Anonymous claim to have taken down several websites across Turkey targeting municipal governments in Mersin and Izmir. The hacktivists have announced #OpTurkey to support anti-government protests that have been gripping the country for three days.
The operation was kicked off in response to the police crackdown of protests which have taken the country by storm. The Gebze Institute of Technology has also come under digital fire.
Decrying the reaction of Turkish authorities to the ongoing protests as those of a “petty dictator,” Anonymous vows to kick off a worldwide action which will “bring the Turkish government to its knees.”
With #opTurkey, the hacktivist collective plans to “attack every Internet and communications asset of the Turkish government.”
“You have censored social media and other communications of your people in order to suppress the knowledge of your crimes against them,” the collective alleges. “Now Anonymous will shut you down and your own people will warn you from power.”
Although rumors that the Turkish authorities have been blocking Twitter, Facebook and other social media outlets throughout the country since Saturday remain unconfirmed, Prime Minister Recep Tayyip Erdogan made no effort to hide his disaffection for the communication medium.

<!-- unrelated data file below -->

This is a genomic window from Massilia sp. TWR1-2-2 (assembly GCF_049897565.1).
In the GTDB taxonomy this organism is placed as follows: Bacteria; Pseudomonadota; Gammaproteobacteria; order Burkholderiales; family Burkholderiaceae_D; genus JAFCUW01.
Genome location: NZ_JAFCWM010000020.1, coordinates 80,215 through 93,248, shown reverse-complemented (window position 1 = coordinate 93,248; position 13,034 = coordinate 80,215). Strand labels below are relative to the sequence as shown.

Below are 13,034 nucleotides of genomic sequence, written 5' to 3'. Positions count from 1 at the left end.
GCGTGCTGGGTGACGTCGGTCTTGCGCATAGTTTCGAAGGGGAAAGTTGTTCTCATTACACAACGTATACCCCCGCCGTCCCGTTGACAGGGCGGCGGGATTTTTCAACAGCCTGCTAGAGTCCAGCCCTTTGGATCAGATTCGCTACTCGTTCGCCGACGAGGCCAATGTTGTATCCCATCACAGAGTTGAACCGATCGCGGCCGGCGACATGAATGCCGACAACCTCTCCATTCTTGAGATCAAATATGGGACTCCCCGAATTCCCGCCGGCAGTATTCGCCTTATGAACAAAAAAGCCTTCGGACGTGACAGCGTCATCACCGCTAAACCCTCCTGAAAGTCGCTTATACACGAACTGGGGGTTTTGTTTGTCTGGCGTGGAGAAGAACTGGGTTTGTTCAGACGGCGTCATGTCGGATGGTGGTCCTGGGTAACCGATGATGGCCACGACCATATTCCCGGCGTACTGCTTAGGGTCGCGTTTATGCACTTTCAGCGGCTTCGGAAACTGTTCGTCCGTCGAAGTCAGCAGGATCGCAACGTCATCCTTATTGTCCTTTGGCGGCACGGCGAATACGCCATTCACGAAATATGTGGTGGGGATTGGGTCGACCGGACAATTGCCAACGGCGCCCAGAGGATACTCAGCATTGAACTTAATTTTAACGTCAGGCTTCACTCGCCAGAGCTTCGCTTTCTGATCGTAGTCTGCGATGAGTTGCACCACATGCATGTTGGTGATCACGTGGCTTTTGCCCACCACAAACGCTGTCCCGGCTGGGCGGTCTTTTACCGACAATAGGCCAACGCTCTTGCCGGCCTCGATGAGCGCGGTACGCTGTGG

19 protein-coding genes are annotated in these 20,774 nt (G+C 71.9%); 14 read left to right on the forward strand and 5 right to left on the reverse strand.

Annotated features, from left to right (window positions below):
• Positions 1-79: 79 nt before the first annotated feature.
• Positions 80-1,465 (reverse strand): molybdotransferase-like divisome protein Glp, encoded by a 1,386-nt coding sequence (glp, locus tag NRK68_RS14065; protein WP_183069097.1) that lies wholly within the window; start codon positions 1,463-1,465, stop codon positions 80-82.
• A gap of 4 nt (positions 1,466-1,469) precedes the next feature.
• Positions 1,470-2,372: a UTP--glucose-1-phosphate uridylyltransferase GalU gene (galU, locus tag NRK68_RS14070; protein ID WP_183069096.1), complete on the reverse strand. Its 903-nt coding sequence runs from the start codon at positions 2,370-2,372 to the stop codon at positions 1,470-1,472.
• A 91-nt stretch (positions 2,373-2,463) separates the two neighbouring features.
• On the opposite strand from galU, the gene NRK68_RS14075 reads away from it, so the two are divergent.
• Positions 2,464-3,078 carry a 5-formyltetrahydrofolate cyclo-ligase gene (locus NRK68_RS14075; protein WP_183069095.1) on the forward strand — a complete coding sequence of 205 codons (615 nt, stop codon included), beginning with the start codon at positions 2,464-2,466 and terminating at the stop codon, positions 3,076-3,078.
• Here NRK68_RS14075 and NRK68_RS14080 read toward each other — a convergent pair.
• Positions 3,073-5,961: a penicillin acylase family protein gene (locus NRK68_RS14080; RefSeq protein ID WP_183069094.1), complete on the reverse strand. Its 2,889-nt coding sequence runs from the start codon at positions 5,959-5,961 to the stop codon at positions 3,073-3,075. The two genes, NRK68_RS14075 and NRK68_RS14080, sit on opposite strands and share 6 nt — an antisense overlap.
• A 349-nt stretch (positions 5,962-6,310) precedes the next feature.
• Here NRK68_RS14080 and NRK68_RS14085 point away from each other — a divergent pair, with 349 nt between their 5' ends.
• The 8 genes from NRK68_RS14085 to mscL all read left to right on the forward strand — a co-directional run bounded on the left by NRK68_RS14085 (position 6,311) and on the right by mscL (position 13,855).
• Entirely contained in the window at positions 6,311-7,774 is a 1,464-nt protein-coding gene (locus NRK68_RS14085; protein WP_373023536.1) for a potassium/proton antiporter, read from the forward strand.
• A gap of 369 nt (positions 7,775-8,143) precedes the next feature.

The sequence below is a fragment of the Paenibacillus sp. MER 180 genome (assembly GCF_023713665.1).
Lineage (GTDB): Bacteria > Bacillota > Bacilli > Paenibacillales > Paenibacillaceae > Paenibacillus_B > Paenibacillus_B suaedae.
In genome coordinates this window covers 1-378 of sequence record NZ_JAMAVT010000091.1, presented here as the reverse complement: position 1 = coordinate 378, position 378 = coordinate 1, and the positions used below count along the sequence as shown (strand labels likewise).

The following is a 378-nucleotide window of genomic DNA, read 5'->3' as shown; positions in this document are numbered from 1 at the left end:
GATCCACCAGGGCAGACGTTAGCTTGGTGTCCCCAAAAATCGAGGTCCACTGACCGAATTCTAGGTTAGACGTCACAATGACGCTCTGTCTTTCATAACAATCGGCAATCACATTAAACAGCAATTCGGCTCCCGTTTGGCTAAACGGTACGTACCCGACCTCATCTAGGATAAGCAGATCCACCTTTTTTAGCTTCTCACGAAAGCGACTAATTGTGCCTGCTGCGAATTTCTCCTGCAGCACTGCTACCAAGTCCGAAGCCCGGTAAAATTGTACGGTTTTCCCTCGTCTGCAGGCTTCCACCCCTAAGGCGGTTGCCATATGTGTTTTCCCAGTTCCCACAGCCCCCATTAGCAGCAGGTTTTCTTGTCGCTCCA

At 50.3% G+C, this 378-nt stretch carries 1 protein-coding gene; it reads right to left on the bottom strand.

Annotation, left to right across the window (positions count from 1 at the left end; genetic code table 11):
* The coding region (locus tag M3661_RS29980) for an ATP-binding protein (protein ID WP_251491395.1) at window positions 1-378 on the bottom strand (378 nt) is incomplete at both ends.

Turkey’s PM Recep Tayyip Erdogan has lashed out at the role of social media in helping organize and co-ordinate rallies, after the wave of large-scale protests that gripped the country.
“There is now a menace which is called Twitter,” Erdogan said in an interview for Haberturk Sunday evening. “The best examples of lies can be found there. To me, social media is the worst menace to society.”
Turkey has been gripped with mass demonstrations for the past three days. The ongoing rallies started with protests on Friday against the refurbishment of Istanbul’s Taksim Square, where the authorities plan to build a shopping center in place of a park. However, the protests unfolded into anti-government demonstrations with thousands gathering all over the country. Riot police used ‘excessive force,’ officials admitted, to disperse the crowds with tear gas and water cannon. There have been about 1700 people reportedly arrested. Meanwhile, Turkish Prime Minister Recep Tayyip Erdogan on Sunday stressed he “will not seek permission from marauders” to implement his building plans. He is also reported to have called the social network Twitter ‘a trouble maker’, according to local media, blaming it for misinforming people.